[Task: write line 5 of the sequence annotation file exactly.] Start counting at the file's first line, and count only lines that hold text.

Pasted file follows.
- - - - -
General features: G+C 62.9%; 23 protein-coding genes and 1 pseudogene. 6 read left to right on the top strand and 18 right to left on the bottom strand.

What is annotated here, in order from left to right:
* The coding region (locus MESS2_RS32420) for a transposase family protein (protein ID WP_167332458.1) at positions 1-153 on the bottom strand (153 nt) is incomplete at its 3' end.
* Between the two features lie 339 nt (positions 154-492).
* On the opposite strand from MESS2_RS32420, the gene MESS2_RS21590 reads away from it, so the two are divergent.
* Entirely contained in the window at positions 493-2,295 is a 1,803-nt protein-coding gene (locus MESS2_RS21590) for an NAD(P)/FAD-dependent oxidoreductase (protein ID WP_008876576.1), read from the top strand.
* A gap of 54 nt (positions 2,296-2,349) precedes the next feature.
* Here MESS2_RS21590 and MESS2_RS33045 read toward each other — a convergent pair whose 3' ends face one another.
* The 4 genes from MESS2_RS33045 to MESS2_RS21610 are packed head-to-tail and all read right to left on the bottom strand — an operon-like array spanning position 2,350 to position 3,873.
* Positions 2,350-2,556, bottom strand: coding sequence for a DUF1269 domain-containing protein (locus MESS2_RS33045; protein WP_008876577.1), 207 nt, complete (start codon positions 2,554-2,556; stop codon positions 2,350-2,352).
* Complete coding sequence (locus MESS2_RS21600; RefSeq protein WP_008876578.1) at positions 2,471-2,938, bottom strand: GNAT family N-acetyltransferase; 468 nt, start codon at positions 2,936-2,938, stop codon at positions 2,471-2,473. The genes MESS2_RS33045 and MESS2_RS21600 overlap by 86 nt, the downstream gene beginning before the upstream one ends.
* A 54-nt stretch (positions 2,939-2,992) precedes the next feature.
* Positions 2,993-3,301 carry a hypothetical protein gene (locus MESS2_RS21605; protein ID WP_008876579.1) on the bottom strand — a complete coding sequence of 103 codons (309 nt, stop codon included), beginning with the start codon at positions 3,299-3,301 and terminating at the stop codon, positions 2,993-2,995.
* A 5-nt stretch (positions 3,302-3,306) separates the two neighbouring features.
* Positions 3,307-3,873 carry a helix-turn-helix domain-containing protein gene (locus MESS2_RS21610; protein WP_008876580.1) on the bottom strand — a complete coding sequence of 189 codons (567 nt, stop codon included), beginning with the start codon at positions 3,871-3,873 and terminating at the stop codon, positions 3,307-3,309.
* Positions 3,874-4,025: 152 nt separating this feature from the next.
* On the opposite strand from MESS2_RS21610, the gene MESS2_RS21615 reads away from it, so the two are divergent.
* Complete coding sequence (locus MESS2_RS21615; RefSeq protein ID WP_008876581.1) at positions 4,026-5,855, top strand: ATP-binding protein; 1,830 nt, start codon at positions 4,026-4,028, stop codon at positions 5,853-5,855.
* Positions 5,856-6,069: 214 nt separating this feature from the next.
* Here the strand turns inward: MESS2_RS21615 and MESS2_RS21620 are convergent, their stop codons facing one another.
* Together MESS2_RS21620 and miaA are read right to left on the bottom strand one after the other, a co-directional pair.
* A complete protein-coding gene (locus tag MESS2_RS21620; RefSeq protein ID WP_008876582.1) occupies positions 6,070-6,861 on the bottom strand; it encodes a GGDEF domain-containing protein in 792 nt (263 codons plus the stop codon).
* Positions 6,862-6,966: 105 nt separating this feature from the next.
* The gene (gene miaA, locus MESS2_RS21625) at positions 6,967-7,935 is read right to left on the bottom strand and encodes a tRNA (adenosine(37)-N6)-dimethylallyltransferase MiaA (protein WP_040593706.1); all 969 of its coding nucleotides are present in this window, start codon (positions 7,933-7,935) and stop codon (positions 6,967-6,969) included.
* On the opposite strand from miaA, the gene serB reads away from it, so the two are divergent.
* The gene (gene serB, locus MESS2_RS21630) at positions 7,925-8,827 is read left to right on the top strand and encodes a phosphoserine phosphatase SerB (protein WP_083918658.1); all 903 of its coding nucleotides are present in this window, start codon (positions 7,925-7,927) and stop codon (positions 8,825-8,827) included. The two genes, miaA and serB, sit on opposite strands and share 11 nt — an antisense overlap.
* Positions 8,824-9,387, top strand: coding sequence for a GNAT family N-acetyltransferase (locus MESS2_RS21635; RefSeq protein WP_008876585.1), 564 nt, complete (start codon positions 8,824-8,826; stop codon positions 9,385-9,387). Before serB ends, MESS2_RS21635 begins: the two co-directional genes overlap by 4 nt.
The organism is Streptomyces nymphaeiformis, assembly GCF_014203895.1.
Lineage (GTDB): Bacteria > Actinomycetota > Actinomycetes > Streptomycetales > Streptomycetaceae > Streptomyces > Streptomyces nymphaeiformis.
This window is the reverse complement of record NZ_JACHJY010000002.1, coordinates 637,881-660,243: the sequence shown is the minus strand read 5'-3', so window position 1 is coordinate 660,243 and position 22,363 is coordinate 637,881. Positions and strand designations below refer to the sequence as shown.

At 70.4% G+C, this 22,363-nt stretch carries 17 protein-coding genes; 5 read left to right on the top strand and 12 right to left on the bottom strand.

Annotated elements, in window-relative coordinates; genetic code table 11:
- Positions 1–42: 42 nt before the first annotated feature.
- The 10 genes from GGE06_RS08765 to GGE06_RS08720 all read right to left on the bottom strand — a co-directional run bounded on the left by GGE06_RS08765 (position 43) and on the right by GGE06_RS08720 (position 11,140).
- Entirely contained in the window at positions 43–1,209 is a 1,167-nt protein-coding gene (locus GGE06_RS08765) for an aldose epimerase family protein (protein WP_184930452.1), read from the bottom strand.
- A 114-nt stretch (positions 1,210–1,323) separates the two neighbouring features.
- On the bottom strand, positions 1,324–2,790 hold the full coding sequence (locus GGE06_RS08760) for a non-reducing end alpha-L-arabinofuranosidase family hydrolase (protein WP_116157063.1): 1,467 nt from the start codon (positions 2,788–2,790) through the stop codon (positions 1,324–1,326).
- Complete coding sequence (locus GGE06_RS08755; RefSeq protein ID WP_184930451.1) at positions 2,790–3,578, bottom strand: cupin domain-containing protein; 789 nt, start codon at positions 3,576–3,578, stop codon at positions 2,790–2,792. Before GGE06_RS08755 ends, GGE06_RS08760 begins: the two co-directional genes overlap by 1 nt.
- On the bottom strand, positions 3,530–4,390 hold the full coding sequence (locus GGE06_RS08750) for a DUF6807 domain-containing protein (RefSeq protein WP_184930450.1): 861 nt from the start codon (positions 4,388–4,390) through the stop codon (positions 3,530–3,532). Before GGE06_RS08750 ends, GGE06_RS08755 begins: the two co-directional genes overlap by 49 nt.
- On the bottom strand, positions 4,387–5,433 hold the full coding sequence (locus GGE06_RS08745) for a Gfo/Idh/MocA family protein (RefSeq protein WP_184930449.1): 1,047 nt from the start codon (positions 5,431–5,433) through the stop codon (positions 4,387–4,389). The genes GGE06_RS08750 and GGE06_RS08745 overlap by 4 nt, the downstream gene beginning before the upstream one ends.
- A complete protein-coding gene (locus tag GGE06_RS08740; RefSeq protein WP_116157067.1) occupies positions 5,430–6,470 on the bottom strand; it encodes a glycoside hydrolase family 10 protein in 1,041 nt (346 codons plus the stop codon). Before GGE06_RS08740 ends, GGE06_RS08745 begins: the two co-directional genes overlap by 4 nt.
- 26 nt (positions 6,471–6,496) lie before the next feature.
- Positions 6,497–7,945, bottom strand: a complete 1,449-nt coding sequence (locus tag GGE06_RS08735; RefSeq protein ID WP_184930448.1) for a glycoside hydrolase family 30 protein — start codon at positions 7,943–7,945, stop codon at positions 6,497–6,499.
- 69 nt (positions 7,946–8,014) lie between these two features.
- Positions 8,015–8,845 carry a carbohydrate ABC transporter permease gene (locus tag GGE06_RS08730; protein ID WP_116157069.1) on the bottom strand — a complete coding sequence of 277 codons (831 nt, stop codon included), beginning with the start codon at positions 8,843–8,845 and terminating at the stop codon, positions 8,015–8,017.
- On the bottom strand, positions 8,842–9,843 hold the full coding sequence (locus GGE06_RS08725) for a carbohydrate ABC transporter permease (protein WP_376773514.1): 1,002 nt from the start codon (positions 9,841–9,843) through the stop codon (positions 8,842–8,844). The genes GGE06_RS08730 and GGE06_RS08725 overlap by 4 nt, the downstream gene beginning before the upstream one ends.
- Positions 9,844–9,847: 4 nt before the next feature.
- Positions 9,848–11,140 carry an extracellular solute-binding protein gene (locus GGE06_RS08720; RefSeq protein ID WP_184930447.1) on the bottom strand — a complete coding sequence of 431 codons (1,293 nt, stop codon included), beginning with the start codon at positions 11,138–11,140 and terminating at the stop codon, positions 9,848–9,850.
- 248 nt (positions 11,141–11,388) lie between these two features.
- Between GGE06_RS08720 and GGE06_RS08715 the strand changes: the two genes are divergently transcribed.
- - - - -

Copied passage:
* On the opposite strand from MESS2_RS32420, the gene MESS2_RS21590 reads away from it, so the two are divergent.